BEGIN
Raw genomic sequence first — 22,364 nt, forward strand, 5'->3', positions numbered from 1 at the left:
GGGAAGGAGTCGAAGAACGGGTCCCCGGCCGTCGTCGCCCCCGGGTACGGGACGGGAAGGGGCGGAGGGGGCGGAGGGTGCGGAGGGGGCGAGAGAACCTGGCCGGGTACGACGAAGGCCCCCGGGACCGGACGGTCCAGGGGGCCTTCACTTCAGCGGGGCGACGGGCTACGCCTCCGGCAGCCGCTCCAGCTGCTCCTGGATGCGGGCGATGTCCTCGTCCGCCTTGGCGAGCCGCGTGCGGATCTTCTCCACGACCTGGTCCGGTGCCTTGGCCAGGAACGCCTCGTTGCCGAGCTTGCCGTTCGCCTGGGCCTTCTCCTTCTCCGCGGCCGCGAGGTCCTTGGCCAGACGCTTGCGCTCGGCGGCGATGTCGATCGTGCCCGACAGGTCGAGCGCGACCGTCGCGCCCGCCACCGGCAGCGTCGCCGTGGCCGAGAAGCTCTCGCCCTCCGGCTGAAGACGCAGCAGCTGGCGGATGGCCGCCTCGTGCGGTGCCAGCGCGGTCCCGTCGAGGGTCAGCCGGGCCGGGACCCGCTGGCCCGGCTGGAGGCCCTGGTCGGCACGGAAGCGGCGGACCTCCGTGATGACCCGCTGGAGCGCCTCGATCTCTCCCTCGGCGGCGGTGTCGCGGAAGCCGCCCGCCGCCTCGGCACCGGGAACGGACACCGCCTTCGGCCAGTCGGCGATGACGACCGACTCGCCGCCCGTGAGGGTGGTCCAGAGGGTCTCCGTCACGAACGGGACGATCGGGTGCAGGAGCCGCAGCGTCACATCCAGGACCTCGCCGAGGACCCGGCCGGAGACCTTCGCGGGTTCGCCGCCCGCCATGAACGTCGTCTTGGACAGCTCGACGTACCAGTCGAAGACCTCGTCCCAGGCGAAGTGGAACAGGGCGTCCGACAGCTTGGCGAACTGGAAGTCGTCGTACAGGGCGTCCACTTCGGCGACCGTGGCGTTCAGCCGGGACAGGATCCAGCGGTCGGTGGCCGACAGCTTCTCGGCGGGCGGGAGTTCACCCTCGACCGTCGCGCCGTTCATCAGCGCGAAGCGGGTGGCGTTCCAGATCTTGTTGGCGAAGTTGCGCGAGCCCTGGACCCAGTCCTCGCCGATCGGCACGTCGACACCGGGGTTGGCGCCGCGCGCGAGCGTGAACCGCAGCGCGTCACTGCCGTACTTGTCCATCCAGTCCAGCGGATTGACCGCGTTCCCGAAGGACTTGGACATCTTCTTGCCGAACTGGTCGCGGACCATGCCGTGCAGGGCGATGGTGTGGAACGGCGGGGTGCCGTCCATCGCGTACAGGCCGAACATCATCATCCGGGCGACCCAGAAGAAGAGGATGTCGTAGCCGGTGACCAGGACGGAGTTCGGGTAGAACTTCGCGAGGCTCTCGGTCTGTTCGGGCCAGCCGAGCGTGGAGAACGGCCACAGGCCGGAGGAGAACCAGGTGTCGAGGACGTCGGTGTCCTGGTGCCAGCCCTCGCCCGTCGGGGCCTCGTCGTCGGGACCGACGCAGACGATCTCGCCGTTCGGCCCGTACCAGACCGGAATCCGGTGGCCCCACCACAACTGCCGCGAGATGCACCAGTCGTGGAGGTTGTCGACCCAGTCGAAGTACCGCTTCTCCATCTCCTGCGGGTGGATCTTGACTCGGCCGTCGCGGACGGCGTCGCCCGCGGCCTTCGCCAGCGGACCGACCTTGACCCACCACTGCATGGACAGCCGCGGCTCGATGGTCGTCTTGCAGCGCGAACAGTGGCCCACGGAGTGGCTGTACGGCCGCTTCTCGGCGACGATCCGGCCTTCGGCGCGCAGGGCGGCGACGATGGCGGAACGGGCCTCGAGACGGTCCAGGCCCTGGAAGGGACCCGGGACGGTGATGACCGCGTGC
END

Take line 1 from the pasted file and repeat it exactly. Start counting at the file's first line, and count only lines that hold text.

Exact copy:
Raw genomic sequence first — 22,364 nt, forward strand, 5'->3', positions numbered from 1 at the left: